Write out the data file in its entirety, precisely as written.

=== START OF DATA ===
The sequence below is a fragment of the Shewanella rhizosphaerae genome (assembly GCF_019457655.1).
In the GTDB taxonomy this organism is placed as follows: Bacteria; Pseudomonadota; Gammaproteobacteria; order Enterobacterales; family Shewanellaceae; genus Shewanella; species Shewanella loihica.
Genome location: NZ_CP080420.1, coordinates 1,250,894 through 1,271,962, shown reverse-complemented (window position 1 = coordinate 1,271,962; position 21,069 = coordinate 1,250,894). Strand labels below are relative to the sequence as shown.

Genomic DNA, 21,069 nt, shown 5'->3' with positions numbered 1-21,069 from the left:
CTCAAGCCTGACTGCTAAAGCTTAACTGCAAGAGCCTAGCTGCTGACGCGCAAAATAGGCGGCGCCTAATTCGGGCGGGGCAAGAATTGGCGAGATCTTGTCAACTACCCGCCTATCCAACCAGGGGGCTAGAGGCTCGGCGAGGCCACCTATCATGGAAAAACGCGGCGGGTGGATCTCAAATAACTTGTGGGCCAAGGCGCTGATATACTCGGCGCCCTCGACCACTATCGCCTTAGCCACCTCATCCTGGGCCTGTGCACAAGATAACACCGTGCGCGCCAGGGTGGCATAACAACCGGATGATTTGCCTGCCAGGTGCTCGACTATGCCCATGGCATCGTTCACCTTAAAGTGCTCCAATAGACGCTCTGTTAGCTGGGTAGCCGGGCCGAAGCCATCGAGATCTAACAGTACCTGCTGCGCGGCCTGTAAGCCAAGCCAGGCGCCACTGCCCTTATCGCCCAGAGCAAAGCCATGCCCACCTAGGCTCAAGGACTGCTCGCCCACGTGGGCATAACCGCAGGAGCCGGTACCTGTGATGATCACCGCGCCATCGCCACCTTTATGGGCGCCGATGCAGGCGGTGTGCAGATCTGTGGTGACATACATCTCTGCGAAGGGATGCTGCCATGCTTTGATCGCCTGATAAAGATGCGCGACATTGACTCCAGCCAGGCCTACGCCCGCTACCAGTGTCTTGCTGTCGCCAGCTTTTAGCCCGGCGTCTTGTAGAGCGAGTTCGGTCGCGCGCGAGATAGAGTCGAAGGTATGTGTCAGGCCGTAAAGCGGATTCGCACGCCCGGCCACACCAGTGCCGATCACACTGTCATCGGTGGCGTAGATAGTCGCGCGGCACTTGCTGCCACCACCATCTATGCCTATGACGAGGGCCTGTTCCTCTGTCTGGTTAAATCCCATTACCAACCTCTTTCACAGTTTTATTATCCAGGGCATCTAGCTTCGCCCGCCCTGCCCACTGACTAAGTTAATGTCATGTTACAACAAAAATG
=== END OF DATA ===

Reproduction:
The sequence below is a fragment of the Shewanella rhizosphaerae genome (assembly GCF_019457655.1).
In the GTDB taxonomy this organism is placed as follows: Bacteria; Pseudomonadota; Gammaproteobacteria; order Enterobacterales; family Shewanellaceae; genus Shewanella; species Shewanella loihica.
Genome location: NZ_CP080420.1, coordinates 1,250,894 through 1,271,962, shown reverse-complemented (window position 1 = coordinate 1,271,962; position 21,069 = coordinate 1,250,894). Strand labels below are relative to the sequence as shown.

Genomic DNA, 21,069 nt, shown 5'->3' with positions numbered 1-21,069 from the left:
CTCAAGCCTGACTGCTAAAGCTTAACTGCAAGAGCCTAGCTGCTGACGCGCAAAATAGGCGGCGCCTAATTCGGGCGGGGCAAGAATTGGCGAGATCTTGTCAACTACCCGCCTATCCAACCAGGGGGCTAGAGGCTCGGCGAGGCCACCTATCATGGAAAAACGCGGCGGGTGGATCTCAAATAACTTGTGGGCCAAGGCGCTGATATACTCGGCGCCCTCGACCACTATCGCCTTAGCCACCTCATCCTGGGCCTGTGCACAAGATAACACCGTGCGCGCCAGGGTGGCATAACAACCGGATGATTTGCCTGCCAGGTGCTCGACTATGCCCATGGCATCGTTCACCTTAAAGTGCTCCAATAGACGCTCTGTTAGCTGGGTAGCCGGGCCGAAGCCATCGAGATCTAACAGTACCTGCTGCGCGGCCTGTAAGCCAAGCCAGGCGCCACTGCCCTTATCGCCCAGAGCAAAGCCATGCCCACCTAGGCTCAAGGACTGCTCGCCCACGTGGGCATAACCGCAGGAGCCGGTACCTGTGATGATCACCGCGCCATCGCCACCTTTATGGGCGCCGATGCAGGCGGTGTGCAGATCTGTGGTGACATACATCTCTGCGAAGGGATGCTGCCATGCTTTGATCGCCTGATAAAGATGCGCGACATTGACTCCAGCCAGGCCTACGCCCGCTACCAGTGTCTTGCTGTCGCCAGCTTTTAGCCCGGCGTCTTGTAGAGCGAGTTCGGTCGCGCGCGAGATAGAGTCGAAGGTATGTGTCAGGCCGTAAAGCGGATTCGCACGCCCGGCCACACCAGTGCCGATCACACTGTCATCGGTGGCGTAGATAGTCGCGCGGCACTTGCTGCCACCACCATCTATGCCTATGACGAGGGCCTGTTCCTCTGTCTGGTTAAATCCCATTACCAACCTCTTTCACAGTTTTATTATCCAGGGCATCTAGCTTCGCCCGCCCTGCCCACTGACTAAGTTAATGTCATGTTACAACAAAAATG